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Vaccination advice from a doctor, father, husband and son

Chad Horrocks, MD

Chad Horrocks, MD

I’ve been practicing medicine in Teton Valley for more than 15 years. I’ve had the pleasure of being a family physician for many of you, and I’ve enjoyed watching your families grow. I want what’s best for you and your family, whether or not you choose me as your provider. What’s best for your family is often what’s best for mine, and when a patient asks me “what would you do if it were your child/parent/friend?” I tell them the truth.

I vaccinate. My kids are vaccinated, as are my wife and I. I recommend all my patients who are of proper age and health get immunized against several diseases that once were commonplace in the United States. The measles, mumps, rubella (MMR) vaccine is one of them. We declared measles eliminated from this country in 2000, but the incidences of disease have increased in recent years.

So far this year we have seen over 100 cases of measles spread across 14 states in this country. The majority of those (92 percent) are related to an outbreak linked to theme parks in California including DisneyLand. The 102 cases just in the month of January puts us on track for exceeding the record number of cases (644) we saw in all of 2014.

While we’ve yet to see a case of measles this year in Idaho, we still need to protect ourselves, our families and our community from it.

What’s the big deal about measles?

Measles is highly contagious.

On average, a person with measles will spread the disease to 18 other unvaccinated people, compared to an average of 2 for Ebola and less than 2 for influenza. Measles can spread even when no symptoms are present (4 days before and after a rash appears). It is spread through the air via droplets from sneezes or coughs and can linger on surfaces for up to two hours.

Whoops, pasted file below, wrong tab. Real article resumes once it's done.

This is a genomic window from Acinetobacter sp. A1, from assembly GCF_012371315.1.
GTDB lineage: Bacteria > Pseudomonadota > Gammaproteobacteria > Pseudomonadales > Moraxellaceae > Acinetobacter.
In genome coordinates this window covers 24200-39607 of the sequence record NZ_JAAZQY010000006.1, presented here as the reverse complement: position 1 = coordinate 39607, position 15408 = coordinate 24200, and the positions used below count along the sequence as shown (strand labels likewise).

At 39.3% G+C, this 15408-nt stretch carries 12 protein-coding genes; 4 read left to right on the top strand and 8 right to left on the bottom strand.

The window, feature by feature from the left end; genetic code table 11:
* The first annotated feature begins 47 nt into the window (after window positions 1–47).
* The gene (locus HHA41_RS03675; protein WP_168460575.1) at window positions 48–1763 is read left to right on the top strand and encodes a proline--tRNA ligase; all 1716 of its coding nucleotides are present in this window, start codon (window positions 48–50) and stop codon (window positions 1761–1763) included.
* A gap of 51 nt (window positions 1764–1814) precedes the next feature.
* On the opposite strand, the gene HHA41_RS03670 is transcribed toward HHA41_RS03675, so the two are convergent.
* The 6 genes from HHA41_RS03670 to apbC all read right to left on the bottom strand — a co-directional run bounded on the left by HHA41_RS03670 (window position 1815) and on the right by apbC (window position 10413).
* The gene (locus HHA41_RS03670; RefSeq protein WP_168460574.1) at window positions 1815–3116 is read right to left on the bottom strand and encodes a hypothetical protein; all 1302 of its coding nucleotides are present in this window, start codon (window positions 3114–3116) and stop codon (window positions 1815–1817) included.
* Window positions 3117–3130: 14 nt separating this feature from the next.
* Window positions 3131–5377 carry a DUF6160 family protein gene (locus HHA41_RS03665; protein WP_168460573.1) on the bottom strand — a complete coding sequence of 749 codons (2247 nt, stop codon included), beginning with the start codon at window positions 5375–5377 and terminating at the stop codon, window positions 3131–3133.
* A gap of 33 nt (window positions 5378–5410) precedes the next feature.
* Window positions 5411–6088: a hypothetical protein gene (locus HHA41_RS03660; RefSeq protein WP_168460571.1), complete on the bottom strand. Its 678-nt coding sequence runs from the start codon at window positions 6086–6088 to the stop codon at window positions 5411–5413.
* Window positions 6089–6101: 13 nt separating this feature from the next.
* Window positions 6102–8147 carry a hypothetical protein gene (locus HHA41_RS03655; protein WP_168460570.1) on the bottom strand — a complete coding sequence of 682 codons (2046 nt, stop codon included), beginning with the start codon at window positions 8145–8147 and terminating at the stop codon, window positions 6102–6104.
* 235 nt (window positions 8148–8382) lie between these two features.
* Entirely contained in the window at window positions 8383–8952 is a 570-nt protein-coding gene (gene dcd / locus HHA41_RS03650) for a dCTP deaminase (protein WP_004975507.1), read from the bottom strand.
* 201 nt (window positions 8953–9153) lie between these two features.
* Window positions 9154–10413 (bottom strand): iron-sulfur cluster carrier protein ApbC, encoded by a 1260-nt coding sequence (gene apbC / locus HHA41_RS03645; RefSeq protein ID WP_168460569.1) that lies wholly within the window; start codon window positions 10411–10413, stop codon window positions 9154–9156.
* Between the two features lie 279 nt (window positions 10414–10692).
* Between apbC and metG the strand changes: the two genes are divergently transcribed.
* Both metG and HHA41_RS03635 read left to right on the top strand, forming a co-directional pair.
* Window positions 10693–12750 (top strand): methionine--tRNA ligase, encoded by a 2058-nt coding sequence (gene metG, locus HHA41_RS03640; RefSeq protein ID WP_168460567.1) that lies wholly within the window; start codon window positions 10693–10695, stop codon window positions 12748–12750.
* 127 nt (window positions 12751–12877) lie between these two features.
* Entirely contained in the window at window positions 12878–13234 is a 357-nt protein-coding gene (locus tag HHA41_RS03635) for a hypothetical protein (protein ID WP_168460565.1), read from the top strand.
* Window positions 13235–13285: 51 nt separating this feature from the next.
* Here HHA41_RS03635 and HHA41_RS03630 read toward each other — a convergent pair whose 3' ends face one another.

Measles can be deadly.

Complications from the initial viral infection of the measles can lead to hospitalization and even death. Ear infections and pneumonia are the prevailing complications, and encephalitis (inflammation of the brain) can also result. If a person with a compromised immune system comes in contact with the virus, risk is even higher.

An MMR vaccine is more than 95% effective.

The MMR vaccine is provided in two doses, one at age 12-47 months and the next when the child is 4-6 years old.  It is the best defense against catching measles, mumps or rubella. You can also choose to add varicella to the vaccination, (MMRV), which vaccinates against chickenpox. While no vaccine is 100% effective, MMR and MMRV are our best options for preventing measles, mumps, rubella and chickenpox in our children and in the children who attend school and/or play with our children.

Neither MMR nor MMRV cause autism.

The argument that vaccines cause autism is false. Much of the vaccine-autism argument is based on a 1998 article published in the medical journal The Lancet. However in 2010 that article was discredited and The Lancet retracted the piece.

Herd immunity doesn’t work if the herd isn’t vaccinated.

The basic principle of herd immunity is that if enough people are vaccinated (immune) to a disease, those who are too young or sick to get the vaccine themselves will be protected. Some may argue that not vaccinating their child isn’t such a big deal because the majority of children and people are vaccinated. But there’s a tipping point in herd immunity where if even a small percentage of the community is not immune (unvaccinated) it puts the entire community at risk.

The takeaway here is that I hope you, like I do, will vaccinate yourself and your children against these diseases that are now making appearances in our country despite having been wiped out at one point or another.